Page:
How much does it cost to move a utility pole? About $2,208 an inch in Portland, Ore. where one such pole had to be shifted a total of eight inches (for a total of $17,664). Not to mention, of course, the cost of labor in addition to the cost in inconvenience to drivers who had to find a new route when the street where the pole is located was closed to traffic. The pole in this matter (which supports overhead streetcar wires) was originally installed on the city’s Broadway Bridge bike/walk path, significantly narrowing one of the area’s busiest bikeways — based on summer 2011 bike counts, the Broadway Bridge averaged 4,335 weekday bike trips.1
"It was a mistake," Cheryl Kuck, spokeswomen for the Portland Bureau of Transportation, said about the pole’s placement. Utility engineers "didn't realize what kind of impact it would have on the safety needs of bicyclists and pedestrians."
Rob Sadowsky, the executive director of Portland’s Bicycle Transportation Alliance, knows firsthand the potential impact utility poles can have on cyclists. In 2011, he was biking with Seattle’s Cascade Cycling Club on the Morrison Bridge when ran into a utility pole after coming off its loop ramp, breaking his clavicle and three ribs. (He has since requested that the pole be painted with a large yellow stripe to make it more visible.)2
While the utility pole and its location went thought the proper engineering analysis and approval channels before being installed, its hazardous positioning among bicyclists and pedestrians was overlooked. This situation highlights the importance for all utility pole owners to pay close attention to surrounding environmental details when pole locations are concerned. To be fair, the utility pole was legally placed. However, it was placed in complete disregard to path users — and those path users were not quiet with their concerns. It was ultimately the public’s complaints that elicited a re-evaluation of the utility pole placement.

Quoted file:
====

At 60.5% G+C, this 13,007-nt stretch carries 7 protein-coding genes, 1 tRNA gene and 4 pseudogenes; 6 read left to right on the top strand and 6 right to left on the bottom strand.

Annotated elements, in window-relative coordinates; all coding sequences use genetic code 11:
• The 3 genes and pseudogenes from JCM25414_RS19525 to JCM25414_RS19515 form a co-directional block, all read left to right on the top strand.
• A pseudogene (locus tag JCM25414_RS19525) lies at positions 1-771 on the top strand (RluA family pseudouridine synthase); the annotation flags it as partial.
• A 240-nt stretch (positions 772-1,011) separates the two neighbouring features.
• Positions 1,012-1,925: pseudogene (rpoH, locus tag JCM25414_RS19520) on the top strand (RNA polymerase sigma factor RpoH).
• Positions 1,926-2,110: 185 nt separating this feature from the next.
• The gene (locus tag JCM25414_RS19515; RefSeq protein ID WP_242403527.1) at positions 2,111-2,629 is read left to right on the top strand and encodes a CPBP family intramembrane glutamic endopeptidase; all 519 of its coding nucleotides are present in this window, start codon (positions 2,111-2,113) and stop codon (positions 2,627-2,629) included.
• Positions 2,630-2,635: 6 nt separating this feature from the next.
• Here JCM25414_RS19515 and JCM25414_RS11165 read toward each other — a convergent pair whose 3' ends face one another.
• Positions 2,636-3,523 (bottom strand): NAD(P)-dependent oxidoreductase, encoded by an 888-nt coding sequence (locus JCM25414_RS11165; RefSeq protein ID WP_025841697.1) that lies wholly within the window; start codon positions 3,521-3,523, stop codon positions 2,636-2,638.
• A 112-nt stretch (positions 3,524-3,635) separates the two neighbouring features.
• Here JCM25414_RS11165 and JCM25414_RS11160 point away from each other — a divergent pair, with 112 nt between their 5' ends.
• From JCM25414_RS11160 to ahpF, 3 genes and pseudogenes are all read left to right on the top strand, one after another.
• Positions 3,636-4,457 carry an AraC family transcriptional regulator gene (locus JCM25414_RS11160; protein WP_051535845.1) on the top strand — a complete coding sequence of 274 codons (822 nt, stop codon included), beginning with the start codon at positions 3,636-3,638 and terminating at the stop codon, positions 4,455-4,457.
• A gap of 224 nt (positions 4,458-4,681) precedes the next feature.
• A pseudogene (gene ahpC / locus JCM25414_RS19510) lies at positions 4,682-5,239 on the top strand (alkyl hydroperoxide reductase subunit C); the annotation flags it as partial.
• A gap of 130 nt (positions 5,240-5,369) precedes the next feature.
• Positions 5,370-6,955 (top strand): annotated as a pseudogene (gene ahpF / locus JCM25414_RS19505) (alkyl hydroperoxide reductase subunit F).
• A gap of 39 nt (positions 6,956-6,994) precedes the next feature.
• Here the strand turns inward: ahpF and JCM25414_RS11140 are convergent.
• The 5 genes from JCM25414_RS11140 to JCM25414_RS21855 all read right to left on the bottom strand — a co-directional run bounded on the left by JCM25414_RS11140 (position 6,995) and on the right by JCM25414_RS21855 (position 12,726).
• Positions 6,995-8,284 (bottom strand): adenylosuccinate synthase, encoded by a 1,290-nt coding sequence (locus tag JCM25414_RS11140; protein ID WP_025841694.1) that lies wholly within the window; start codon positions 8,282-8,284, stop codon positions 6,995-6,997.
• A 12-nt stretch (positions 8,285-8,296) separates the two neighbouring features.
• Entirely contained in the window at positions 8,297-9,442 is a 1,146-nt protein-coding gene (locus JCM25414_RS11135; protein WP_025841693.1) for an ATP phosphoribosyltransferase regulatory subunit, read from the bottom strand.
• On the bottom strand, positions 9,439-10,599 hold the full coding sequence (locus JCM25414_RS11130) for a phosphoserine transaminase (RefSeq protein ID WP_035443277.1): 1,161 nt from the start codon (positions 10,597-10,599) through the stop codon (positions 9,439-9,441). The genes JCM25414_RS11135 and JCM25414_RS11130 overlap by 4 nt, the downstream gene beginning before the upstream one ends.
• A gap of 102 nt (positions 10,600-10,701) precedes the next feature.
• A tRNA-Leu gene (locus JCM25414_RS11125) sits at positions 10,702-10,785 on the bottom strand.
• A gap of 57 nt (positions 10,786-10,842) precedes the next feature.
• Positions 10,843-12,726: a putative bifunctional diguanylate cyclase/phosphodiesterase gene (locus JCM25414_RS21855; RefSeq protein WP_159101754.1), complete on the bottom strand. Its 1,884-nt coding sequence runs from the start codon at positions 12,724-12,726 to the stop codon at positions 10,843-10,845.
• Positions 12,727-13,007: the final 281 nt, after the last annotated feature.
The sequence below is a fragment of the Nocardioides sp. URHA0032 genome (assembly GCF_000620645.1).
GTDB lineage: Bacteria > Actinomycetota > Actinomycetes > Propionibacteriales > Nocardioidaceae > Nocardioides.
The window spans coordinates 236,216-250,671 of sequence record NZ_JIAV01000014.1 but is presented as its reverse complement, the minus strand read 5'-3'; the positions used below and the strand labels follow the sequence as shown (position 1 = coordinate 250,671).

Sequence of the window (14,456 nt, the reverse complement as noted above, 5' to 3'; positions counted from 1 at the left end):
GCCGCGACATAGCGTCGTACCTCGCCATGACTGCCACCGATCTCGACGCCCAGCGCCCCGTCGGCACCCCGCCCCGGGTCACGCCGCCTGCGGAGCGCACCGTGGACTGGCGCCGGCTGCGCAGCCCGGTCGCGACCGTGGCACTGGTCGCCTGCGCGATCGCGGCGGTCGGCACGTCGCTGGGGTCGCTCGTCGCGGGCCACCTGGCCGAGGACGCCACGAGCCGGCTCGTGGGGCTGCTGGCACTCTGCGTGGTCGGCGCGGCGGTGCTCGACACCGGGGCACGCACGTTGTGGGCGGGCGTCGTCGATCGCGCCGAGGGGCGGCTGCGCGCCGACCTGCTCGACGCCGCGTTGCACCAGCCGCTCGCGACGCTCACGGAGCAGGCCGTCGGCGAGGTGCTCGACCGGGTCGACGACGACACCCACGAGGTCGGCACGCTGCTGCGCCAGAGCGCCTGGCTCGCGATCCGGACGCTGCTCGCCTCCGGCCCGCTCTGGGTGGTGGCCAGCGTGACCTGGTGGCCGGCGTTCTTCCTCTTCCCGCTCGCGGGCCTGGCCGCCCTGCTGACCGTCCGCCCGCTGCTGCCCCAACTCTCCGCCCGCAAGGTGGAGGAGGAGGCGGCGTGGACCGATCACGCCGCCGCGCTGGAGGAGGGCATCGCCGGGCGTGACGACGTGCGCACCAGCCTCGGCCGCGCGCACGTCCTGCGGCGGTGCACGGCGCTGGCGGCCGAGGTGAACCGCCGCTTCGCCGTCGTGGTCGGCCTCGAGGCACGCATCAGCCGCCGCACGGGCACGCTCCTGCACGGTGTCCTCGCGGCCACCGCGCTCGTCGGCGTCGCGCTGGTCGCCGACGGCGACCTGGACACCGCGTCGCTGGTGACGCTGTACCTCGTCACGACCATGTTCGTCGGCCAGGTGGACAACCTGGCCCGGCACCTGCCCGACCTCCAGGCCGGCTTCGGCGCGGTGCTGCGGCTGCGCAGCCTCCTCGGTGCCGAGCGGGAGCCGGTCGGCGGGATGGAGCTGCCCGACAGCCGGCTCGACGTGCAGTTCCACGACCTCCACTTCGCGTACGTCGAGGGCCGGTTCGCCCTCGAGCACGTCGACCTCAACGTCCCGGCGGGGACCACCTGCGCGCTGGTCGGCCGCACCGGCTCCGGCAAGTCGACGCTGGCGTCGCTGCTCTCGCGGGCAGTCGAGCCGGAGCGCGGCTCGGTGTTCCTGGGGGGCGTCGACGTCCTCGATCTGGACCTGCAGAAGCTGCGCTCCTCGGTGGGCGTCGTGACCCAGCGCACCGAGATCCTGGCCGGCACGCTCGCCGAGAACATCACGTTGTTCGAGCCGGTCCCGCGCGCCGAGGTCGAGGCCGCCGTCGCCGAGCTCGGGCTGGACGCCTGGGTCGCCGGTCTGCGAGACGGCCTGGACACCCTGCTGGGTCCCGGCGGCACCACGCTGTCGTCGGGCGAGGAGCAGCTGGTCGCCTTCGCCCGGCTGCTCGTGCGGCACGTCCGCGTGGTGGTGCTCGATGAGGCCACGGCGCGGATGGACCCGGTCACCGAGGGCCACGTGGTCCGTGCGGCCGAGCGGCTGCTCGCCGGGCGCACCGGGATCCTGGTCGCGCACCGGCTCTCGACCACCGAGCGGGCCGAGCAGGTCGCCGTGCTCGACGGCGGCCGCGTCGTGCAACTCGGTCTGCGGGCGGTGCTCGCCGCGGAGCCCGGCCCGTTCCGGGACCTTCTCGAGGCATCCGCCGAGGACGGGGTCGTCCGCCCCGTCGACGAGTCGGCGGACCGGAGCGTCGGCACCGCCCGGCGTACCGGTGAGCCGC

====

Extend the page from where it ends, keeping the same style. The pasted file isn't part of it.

Aside from bicyclers, utility poles can become obstacles for wheelchair users, or others, and this is where illegality issues can really come into play. Sidewalk planning must comply with accessibility standards laid out by state codes and the American Disabilities Act guidelines that include adequate sidewalk width, and utility poles can often create obstacles within the path. (Wheelchair users need approximately 5 ft. to turn around and 6 ft. to pass other wheelchairs.)3
The reality is that there are accessibility issues and design constraints that must be considered regarding the placement of utility poles today, but there is generally a solution to satisfy both utility pole owners and the public in conflicting utility pole location situations. For the pole on Broadway Bridge in Portland, Ore., it would have been best to fully analyze its original placement implications in order to avoid the cost of moving the pole, but ultimately a solution was found: a metal plate was placed under the pole and anchored to the current installation footings allowing the pole to be moved 8 inches to the south, widening the bike and pedestrian pathway.